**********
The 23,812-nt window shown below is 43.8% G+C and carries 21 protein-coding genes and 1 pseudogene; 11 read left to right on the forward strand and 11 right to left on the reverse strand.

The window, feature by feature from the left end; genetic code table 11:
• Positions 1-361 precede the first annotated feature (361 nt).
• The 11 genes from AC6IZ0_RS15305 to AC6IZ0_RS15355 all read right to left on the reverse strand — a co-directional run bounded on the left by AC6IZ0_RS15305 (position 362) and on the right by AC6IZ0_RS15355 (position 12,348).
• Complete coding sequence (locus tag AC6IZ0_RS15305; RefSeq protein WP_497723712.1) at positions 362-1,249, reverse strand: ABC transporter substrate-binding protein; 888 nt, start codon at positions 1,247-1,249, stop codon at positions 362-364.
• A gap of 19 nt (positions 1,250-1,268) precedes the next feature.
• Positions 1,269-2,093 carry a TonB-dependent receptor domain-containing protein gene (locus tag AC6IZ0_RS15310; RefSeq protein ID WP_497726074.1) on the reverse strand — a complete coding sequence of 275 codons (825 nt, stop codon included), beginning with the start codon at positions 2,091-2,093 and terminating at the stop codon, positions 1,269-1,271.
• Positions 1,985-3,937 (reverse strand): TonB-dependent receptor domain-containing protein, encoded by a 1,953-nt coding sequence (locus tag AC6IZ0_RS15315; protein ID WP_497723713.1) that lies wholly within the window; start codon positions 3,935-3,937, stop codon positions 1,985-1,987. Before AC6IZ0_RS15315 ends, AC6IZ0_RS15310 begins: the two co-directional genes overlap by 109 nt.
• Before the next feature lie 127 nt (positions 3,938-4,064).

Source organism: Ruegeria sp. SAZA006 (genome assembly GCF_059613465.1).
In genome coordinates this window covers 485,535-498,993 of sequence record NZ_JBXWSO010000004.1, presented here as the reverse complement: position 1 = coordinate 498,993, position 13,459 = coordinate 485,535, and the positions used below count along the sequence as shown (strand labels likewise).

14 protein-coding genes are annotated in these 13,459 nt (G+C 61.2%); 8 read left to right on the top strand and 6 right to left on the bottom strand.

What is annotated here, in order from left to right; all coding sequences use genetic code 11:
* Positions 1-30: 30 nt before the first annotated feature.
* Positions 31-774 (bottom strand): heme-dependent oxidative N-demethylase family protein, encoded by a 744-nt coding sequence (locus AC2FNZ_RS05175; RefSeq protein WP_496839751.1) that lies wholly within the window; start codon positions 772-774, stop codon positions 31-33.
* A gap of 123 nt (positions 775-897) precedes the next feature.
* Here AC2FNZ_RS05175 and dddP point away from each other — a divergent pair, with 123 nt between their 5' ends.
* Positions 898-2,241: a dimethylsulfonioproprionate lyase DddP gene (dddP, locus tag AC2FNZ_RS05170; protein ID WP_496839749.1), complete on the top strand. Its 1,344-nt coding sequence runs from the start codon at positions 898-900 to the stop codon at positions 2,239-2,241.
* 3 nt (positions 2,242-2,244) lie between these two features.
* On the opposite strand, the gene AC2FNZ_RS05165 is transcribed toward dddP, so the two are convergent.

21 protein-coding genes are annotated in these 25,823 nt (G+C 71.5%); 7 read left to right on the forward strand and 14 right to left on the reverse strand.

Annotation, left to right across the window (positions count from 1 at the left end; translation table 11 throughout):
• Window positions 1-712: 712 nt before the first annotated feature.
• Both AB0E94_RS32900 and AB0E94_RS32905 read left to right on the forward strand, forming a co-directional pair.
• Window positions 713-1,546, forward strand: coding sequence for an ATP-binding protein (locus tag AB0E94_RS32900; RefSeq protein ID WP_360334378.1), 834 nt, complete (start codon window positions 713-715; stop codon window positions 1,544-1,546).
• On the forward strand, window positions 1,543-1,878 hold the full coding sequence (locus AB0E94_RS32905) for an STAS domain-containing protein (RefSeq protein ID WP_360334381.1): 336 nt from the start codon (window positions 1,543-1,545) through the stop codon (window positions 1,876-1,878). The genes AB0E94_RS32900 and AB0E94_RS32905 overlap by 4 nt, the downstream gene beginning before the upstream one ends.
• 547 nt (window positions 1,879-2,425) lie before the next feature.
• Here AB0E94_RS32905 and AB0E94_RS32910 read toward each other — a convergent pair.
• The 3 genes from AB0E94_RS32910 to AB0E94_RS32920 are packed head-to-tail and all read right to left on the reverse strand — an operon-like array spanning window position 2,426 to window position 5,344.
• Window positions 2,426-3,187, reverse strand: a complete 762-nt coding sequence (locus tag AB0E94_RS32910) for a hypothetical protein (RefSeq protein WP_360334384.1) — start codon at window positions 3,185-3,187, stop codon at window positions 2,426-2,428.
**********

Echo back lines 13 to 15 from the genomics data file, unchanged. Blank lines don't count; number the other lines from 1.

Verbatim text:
What is annotated here, in order from left to right; all coding sequences use genetic code 11:
* Positions 1-30: 30 nt before the first annotated feature.
* Positions 31-774 (bottom strand): heme-dependent oxidative N-demethylase family protein, encoded by a 744-nt coding sequence (locus AC2FNZ_RS05175; RefSeq protein WP_496839751.1) that lies wholly within the window; start codon positions 772-774, stop codon positions 31-33.